2 475 $
|Dating:||the beginning of the twentieth century|
A very rare and beautifully executed belt decorated with numerous silver overlays. Leather, silver, scan; blackening, gilding. The total weight is about 1 kg. It was intended to carry a dagger. The belt owner's initials are on the buckle. The skin is somewhat roughened, needs softening. On the "tongue" is written in black in the Georgian language "Made by T. Jikiya." This inscription allows you to accurately determine the name of the manufacturer of this piece of jewelry – Tom Dzhikiya. Thomas Andros Djikia was born in 1888 in a village in Onogii (Martville Municipality). At the age of ten he came to Tbilisi and became an apprentice of a famous jeweler Archila Asatiani. After graduation, he opened his own workshop on Serebryanaya Street in Tbilisi. Toma also took care of his younger brother Ambrose, who also came to the city in 1902 and began studying at Tbilisi Civil Elementary School. After graduation, Ambrose mastered jewelry in the workshop of his older brother. Tom and Ambrose Dzhikiya used the techniques of silver casting, molding, gilding and twisting typical for Tbilisi masters (torsion). Initially, they created mainly traditional goods that from time immemorial had a beneficial effect on the population: dagger and belt jewelry, Georgian dishes: kules, nettles, magic tricks, azarpeshi, kanze, etc. However, the brothers' work coincided with a turning point in history. Since the beginning of the twentieth century, the situation of artisans has become increasingly difficult. In the era of industrialization, people's minds were most fascinated by technological progress and the bustle of factories. In addition to the fact that folk artisans could not compete with factory products, traditional forms of production were often seen as a reminder and a brake on progress. This coincided with the First World War, the Soviet Revolution, the Sovietization of Georgia, the destruction of the church, repression, the disappearance of Georgian traditional clothing and its elements, the sharply negative attitude of the Bolsheviks to the artificial production of weapons and general economic poverty. Because of all this, in the first third of the twentieth century, Georgian traditional jewelry was on the verge of extinction.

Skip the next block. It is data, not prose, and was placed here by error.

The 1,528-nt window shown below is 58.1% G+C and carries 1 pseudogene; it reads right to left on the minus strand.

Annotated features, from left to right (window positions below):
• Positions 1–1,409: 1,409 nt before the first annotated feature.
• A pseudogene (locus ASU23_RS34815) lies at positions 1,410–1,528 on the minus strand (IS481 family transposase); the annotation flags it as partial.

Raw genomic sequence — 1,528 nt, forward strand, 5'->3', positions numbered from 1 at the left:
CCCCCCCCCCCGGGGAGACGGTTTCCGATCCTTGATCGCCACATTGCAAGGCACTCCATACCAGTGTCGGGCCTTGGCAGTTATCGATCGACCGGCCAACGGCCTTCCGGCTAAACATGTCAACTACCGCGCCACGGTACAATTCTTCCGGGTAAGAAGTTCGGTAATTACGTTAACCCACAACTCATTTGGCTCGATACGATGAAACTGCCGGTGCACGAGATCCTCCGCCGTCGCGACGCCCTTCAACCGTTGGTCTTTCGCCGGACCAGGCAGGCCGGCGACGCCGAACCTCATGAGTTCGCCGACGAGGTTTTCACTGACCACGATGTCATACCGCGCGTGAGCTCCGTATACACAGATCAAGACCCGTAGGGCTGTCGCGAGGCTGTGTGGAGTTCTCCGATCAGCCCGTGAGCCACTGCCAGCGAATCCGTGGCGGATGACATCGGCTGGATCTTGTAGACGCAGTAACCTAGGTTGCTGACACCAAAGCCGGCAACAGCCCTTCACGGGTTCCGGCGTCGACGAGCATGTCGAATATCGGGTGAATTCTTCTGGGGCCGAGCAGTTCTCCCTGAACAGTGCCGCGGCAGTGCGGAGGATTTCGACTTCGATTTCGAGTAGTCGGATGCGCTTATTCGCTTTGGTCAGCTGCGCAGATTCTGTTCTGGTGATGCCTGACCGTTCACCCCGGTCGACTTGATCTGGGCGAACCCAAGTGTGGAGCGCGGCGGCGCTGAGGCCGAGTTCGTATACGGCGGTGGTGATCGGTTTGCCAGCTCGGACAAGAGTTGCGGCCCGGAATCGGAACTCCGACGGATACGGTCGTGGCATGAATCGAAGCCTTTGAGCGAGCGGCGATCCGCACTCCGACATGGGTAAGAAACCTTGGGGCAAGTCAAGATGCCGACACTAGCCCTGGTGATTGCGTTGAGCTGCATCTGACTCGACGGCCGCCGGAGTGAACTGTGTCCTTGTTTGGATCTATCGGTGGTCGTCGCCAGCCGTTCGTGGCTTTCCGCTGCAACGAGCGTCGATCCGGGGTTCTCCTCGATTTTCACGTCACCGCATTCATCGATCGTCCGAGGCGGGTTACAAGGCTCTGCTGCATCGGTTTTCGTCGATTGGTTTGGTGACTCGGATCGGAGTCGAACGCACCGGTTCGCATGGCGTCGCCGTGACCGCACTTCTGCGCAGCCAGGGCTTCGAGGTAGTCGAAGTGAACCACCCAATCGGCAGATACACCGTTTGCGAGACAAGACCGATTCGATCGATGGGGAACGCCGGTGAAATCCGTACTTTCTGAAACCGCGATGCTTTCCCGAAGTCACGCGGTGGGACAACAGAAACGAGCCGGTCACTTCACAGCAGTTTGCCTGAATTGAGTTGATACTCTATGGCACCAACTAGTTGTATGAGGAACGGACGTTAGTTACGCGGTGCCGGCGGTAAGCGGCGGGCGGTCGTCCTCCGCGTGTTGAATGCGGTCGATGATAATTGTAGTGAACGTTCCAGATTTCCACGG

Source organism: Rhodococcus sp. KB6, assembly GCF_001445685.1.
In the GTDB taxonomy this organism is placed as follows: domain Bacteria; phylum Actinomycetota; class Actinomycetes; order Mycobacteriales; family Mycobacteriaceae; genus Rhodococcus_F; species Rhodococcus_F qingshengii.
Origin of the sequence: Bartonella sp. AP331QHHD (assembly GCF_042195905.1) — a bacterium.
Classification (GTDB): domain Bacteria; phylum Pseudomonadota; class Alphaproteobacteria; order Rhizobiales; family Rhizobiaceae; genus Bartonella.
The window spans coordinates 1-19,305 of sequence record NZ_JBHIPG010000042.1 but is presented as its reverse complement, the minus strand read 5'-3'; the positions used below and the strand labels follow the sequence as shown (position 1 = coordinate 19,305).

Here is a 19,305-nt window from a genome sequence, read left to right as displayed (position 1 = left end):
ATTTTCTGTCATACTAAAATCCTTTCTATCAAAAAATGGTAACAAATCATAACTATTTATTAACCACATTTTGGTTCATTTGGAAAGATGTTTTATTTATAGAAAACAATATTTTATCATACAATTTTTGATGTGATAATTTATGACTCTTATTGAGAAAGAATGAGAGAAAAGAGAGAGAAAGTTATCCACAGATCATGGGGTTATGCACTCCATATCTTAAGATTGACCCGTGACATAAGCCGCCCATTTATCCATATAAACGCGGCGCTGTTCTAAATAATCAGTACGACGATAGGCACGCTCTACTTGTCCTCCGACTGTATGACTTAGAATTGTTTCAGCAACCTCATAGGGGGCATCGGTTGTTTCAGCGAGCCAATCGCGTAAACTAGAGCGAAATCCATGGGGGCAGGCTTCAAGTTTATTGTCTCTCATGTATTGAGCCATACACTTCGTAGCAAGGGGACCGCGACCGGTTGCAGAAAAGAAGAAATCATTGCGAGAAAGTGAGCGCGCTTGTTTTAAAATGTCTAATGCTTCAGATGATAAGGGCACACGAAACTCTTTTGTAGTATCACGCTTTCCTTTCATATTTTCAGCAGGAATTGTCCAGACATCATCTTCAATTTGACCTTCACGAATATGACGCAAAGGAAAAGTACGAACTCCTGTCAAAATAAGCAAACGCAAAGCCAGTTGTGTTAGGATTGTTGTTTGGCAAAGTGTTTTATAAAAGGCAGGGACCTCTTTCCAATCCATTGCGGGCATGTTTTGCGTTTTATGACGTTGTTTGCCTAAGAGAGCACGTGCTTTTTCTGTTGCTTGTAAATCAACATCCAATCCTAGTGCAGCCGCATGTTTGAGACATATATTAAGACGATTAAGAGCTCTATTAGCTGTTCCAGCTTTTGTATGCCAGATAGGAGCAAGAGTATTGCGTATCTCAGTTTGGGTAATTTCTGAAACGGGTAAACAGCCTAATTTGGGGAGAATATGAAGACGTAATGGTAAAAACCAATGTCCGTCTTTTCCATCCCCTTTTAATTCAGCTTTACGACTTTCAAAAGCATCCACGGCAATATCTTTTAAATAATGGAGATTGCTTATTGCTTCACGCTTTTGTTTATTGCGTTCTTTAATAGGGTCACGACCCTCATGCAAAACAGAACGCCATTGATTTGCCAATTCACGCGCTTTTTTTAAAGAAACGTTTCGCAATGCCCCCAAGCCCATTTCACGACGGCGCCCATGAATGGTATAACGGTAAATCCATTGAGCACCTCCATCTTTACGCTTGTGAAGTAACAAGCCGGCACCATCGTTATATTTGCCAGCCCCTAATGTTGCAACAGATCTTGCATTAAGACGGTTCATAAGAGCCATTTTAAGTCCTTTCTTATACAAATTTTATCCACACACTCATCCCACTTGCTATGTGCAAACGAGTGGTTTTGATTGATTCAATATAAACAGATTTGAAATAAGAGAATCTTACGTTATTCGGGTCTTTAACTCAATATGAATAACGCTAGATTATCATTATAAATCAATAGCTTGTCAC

The situation has relatively improved since the 1930s. During this time, a number of activities have been carried out to The Union and at the republican level with the aim of reviving handicraft production. In 1936 , it was founded in Tbilisi "House of Folk Art", the purpose of which was the study and revival of folk crafts. In 1938 , at the House of Creativity were created "Experimental art workshops", which later became " Educational factory of Georgian folk art". He was transformed. Their goal was to preserve the living traditions of folk crafts and pass them on to new generations. Experienced masters, including Thomas and Ambrose Jikia, were invited to the master classes. From this period, the brothers were again allowed to return to making traditional items. Traditional Georgian ceramics and weapons reappear in their works. It was during this period that Toma Dzhikiya made a Georgian dagger with a traditional Tbilisi ornament, which was sent to The Paris International Exhibition in 1937. Toma died in 1951.
Guarantee of authenticity.
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